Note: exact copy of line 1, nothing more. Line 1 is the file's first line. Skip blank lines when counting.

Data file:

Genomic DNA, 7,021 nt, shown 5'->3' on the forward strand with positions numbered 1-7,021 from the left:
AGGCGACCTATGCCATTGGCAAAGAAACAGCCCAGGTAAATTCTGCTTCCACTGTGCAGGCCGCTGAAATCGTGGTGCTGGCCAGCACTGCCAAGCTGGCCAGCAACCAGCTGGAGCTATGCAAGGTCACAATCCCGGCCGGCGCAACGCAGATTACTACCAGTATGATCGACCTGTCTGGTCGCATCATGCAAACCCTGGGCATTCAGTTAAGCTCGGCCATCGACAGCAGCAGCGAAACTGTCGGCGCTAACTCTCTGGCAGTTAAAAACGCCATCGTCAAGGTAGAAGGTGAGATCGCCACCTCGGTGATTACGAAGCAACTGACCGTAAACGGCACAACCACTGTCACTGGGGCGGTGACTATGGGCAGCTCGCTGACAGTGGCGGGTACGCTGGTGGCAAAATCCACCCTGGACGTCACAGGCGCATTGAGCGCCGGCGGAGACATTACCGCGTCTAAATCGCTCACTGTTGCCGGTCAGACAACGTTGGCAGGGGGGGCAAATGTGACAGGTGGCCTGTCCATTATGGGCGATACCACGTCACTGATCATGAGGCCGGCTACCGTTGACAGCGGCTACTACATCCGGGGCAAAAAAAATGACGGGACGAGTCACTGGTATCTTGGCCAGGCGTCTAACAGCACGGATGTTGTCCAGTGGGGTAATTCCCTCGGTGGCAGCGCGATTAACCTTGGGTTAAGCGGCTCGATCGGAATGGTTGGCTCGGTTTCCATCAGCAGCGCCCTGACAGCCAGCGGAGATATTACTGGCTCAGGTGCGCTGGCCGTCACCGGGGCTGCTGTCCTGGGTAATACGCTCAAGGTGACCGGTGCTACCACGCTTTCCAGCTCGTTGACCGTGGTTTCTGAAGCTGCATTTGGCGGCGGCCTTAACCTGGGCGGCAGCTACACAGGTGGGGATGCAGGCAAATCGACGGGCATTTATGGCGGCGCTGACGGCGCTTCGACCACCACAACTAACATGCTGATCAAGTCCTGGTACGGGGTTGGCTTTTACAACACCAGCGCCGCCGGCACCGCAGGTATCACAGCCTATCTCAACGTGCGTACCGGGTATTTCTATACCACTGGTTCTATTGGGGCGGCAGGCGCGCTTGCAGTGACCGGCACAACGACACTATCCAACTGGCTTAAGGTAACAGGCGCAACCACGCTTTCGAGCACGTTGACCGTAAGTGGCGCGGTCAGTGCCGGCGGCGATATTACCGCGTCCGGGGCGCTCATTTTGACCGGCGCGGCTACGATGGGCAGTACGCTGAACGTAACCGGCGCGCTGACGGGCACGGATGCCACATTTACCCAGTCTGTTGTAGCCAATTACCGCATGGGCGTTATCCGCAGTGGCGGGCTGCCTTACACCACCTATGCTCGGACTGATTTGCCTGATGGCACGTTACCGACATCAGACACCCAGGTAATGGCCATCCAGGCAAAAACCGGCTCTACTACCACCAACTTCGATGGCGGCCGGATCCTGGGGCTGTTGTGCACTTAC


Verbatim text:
Genomic DNA, 7,021 nt, shown 5'->3' on the forward strand with positions numbered 1-7,021 from the left: